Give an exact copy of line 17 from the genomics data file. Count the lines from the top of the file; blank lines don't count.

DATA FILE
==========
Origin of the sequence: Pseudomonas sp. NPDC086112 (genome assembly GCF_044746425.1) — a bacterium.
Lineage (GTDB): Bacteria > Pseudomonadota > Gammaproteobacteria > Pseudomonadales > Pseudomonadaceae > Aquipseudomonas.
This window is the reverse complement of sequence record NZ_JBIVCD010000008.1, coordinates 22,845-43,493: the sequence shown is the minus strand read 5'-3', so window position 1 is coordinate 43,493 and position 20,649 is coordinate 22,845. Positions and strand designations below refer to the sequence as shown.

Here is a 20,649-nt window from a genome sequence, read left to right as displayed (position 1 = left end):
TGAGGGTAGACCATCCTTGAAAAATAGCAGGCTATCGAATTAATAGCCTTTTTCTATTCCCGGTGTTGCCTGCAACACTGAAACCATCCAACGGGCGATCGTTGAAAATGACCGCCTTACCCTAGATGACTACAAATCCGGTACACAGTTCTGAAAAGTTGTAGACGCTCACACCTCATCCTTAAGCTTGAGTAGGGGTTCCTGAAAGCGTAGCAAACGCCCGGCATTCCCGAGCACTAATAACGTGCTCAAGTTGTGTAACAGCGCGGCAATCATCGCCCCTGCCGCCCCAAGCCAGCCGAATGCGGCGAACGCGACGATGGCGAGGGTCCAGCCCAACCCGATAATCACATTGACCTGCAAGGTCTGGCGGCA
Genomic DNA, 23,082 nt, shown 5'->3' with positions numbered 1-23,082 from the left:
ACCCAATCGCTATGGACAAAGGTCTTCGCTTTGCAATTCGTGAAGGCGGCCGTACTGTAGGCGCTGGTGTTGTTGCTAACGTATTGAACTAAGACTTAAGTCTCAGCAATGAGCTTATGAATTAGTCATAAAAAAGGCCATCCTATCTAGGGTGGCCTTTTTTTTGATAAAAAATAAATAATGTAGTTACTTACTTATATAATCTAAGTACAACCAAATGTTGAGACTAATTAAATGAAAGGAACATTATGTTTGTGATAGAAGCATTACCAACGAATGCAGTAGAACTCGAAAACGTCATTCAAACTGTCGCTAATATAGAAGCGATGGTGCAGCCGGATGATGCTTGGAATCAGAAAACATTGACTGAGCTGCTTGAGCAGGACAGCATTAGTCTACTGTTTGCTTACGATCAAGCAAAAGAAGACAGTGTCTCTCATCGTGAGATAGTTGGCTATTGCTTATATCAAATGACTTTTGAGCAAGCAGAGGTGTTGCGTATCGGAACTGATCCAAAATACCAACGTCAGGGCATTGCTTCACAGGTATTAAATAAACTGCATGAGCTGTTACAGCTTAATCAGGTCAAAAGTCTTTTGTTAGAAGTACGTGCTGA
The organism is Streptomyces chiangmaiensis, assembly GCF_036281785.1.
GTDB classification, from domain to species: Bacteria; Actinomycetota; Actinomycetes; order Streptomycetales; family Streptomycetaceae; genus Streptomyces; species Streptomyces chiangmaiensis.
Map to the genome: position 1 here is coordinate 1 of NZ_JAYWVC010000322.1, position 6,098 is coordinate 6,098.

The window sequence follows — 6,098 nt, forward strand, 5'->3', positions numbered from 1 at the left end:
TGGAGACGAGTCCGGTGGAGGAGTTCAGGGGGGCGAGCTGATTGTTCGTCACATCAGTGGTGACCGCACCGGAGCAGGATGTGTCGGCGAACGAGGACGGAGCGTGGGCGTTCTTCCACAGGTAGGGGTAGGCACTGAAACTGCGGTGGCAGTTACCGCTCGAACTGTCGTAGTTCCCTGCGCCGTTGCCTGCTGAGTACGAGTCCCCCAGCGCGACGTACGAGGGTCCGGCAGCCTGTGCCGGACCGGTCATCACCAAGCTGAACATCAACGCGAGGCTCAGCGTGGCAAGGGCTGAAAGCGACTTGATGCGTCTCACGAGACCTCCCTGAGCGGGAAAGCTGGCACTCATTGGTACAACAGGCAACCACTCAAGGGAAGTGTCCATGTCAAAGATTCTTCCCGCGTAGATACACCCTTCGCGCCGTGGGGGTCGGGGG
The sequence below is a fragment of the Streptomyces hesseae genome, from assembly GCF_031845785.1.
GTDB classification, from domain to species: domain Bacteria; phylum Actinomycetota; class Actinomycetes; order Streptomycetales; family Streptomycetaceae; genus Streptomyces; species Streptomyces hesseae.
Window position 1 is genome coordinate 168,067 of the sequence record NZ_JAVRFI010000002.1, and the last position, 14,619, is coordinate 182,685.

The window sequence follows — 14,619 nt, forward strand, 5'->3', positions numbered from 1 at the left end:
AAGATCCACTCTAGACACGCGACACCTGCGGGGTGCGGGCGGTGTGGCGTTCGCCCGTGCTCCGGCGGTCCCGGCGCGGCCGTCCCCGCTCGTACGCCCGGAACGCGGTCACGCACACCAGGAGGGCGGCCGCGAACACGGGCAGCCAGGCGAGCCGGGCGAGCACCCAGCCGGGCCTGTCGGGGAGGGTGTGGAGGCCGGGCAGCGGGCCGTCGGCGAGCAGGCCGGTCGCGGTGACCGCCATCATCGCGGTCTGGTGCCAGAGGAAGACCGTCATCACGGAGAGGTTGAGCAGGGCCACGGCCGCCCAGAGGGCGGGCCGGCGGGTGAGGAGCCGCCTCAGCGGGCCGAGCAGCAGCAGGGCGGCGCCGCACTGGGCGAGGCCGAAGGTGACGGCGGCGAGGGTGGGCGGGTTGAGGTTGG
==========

AAGATCCACTCTAGACACGCGACACCTGCGGGGTGCGGGCGGTGTGGCGTTCGCCCGTGCTCCGGCGGTCCCGGCGCGGCCGTCCCCGCTCGTACGCCCGGAACGCGGTCACGCACACCAGGAGGGCGGCCGCGAACACGGGCAGCCAGGCGAGCCGGGCGAGCACCCAGCCGGGCCTGTCGGGGAGGGTGTGGAGGCCGGGCAGCGGGCCGTCGGCGAGCAGGCCGGTCGCGGTGACCGCCATCATCGCGGTCTGGTGCCAGAGGAAGACCGTCATCACGGAGAGGTTGAGCAGGGCCACGGCCGCCCAGAGGGCGGGCCGGCGGGTGAGGAGCCGCCTCAGCGGGCCGAGCAGCAGCAGGGCGGCGCCGCACTGGGCGAGGCCGAAGGTGACGGCGGCGAGGGTGGGCGGGTTGAGGTTGG